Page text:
Everyday use of plastic products, non- sustainable clothing, and a diet, based on cheap imported food is an inevitable reality for many. The preferences of the ones with the lower income are shaped by a set of conditions such as restrictive labor market, educational discrimination, and systematic oppression based on income, citizenship, race, gender, and ability. The struggle to survive and sustain the life of others and oneself is becoming a serious task in times of health and energy supply insecurity, as well as food supply shortage. Although the effects of the crisis are proportional to the position in the social hierarchy, all the lives on the planet are being affected more or less drastically.
The recent pandemic supported further precarisation of the working people, many of which risked their own health by taking essential and irreplaceable tasks within the service and healthcare sector. When we witnessed deer, boars, and dolphins taking over the urban space, there was an illusion of the positive effects of the lockdown. However, hyper-digitalization of the workforce produced the same amount of carbon emissions as air transportation. On the other hand, ongoing wars and military conflicts in and out of Europe reintroduced dystopia and revealed inequalities between displaced people based on origin and nationality. While the fossil-fuel industry governs unequal distribution of resources, the military industrial complex creates its own economy at the expense of the energy and life force of those who have no choice but to produce.
The 11th edition of the WIENWOCHE gathers transdisciplinary teams of artists, cultural workers, art educators, curators, and activists to tackle a variety of issues related to their lived experience. We will see socially engaged fashion from Zrenjanin, Serbia, a town with no drinking tap water, learn about the right to adequate housing, the common grief of lost buildings in Vienna and a mining town in Sweden, the criminalization and food- related exoticization of second generation of Asian guest-workers as well as the invisible and underpaid labor of Central and South-Eastern European female care workers. While a project will deal with the destructive conditions of the fast fashion industry and the transformation from linear to circular models of production, in other the focus will be on the house/home as a concept that connects economy and ecology, support anticolonial intervention of racialized bodies onto the historical sites of Vienna. Another aspect we will look at are the corrupted power relations in global agriculture affecting indigenous realities, social inequalities in the cycle of food consumption-production, interconnection of scientific and poetic interpretations of ecosystems.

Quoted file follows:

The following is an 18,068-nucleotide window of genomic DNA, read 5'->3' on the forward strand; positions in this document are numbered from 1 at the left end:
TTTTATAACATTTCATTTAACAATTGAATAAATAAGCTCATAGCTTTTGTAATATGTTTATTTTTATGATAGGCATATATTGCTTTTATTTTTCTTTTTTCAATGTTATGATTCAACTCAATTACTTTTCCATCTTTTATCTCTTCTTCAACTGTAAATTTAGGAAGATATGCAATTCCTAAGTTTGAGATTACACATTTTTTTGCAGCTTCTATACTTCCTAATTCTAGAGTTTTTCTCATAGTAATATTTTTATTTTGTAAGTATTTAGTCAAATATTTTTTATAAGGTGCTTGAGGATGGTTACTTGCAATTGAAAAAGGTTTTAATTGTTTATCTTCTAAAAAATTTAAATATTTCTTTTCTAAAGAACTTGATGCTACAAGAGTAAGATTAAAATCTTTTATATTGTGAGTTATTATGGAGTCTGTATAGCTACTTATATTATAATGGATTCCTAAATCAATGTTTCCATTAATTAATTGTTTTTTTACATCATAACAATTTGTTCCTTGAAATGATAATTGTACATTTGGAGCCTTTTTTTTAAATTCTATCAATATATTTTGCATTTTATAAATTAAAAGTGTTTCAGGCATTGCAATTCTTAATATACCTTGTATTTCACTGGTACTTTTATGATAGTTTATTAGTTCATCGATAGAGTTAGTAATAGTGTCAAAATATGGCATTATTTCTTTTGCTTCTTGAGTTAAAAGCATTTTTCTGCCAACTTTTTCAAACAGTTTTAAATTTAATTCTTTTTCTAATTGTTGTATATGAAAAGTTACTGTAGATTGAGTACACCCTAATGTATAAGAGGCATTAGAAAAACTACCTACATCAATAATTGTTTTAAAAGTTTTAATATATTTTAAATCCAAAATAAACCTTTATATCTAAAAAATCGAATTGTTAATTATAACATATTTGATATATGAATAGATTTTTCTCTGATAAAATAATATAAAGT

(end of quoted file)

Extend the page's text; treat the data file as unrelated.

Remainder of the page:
During a workshop we will use the stitching as a form of solidarity against patriarchal and heteronormative stereotypes. During the pandemic, a glimpse of collective momentary solidarity emerged and was once more actualized through the invasion, even though in a selective and unequal way. Both human and more- than-human suffer from the expansionist and exhaustive character of Capitalism’s vicious circle. The festival tends to offer a platform for public discussion in a form of collaborative, decentralized, universalist, intersectional, transnational and intergenerational models, modes and visions of peaceful coexistence. How do we acknowledge the neglected and invisible and empower the common revolutionary struggle to survive on the planet? How do we create an environment of appreciation and a non-biased exchange?